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TSC blames FSA and banks’ recklessness for market turbulence

The Treasury Select Committee says recent market turbulence has been a result of reckless behaviour by UK financial institutions and deficient warnings from the Bank of England and the FSA.

In its Financial Stability and Transparency report, the TSC says the search for yield in the benign macro-economic and low interest rate environment of the past few years encouraged many investors to invest in products they did not always understand.

It says these complex products have introduced increased opacity into the financial system which is demonstrated by continuing uncertainty over the scale and distribution of losses in the banking sector resulting from exposure to sub-prime mortgages.

Chairman John McFall says: “The ‘best and the brightest’ at our top investment banks have expended great energy designing ludicrously complex financial products, which you need a Nobel Prize in physics to understand.

“Whilst financial innovation and securitisation have brought real benefits and allowed for risk dispersion through the system, it has come at a cost. Product complexity has introduced increased opacity into our financial system, making it almost impossible to determine where risk lies and making it much more difficult to achieve financial stability.”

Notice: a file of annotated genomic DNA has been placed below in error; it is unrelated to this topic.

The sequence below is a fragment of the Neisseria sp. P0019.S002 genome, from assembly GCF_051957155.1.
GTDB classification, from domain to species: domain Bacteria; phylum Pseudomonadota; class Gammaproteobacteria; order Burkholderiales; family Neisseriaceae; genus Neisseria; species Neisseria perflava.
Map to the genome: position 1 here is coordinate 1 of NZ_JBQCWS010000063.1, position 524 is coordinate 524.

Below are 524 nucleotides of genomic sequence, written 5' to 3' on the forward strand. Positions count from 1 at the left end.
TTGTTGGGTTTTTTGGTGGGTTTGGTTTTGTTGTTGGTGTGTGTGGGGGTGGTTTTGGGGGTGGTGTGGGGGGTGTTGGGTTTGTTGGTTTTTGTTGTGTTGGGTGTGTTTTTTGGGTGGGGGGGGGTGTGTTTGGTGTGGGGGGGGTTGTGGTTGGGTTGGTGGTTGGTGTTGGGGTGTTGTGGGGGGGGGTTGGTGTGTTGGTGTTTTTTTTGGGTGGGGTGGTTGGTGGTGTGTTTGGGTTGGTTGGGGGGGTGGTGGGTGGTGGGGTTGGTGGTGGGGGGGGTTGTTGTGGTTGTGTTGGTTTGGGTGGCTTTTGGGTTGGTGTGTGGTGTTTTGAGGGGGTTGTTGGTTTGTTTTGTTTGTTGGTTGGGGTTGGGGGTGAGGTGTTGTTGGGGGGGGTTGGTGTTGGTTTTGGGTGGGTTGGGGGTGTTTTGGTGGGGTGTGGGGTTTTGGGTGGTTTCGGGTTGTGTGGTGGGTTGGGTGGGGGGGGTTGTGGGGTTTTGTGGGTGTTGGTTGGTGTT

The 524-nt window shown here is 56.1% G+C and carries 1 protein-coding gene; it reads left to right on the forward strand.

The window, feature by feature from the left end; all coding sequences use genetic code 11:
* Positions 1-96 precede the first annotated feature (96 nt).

The TSC also blames the Bank of England and the FSA for having deficient warning systems and recommends that in future the authorities clearly highlight the two or three most important risks in a short covering letter to financial institutions, for discussion at board level. It says the Bank and FSA should seek confirmation from those institutions that the warnings have been properly considered and publish commentaries on the responses received.

McFall says: “The Bank and FSA can no longer hedge their bets, throwing potential risks out into the ether and then washing their hands of the consequences. We must ensure that in the future such warnings are heeded and acted upon by those at the top of financial institutions.”

The report says the credit crunch has highlighted inherent and multiple conflicts of interest in the credit rating agencies’ business model, as well as flaws in their rating methods. The TSC calls for agencies to tackle these perceived conflicts of interest urgently if they want to regain trust and confidence.

McFall says: “The rating agencies have not emerged from the current episode of market turbulence smelling of roses. We need to have a serious debate about a root and branch reform of their business model to tackle perceived ‘conflicts of interest.’ If the rating agencies procrastinate on reform then we will have to seriously consider whether new regulation is necessary.”

Liberal Democrat Shadow Chancellor Vince Cable says: “The committee is right to highlight the deficiency of current financial warning systems. The existing arrangement, where warnings from the Bank of England and the FSA are brushed recklessly aside, cannot continue. It is vital that action is taken quickly, particularly in respect to credit rating agencies who carry responsibility for the breakdown in securitised markets.

“The fact that financial institutions no longer trust each other is mainly due to misleading credit ratings. If confidence is to be restored without heavy-handed regulation then the financial services industry has got to clean up its act very quickly.”


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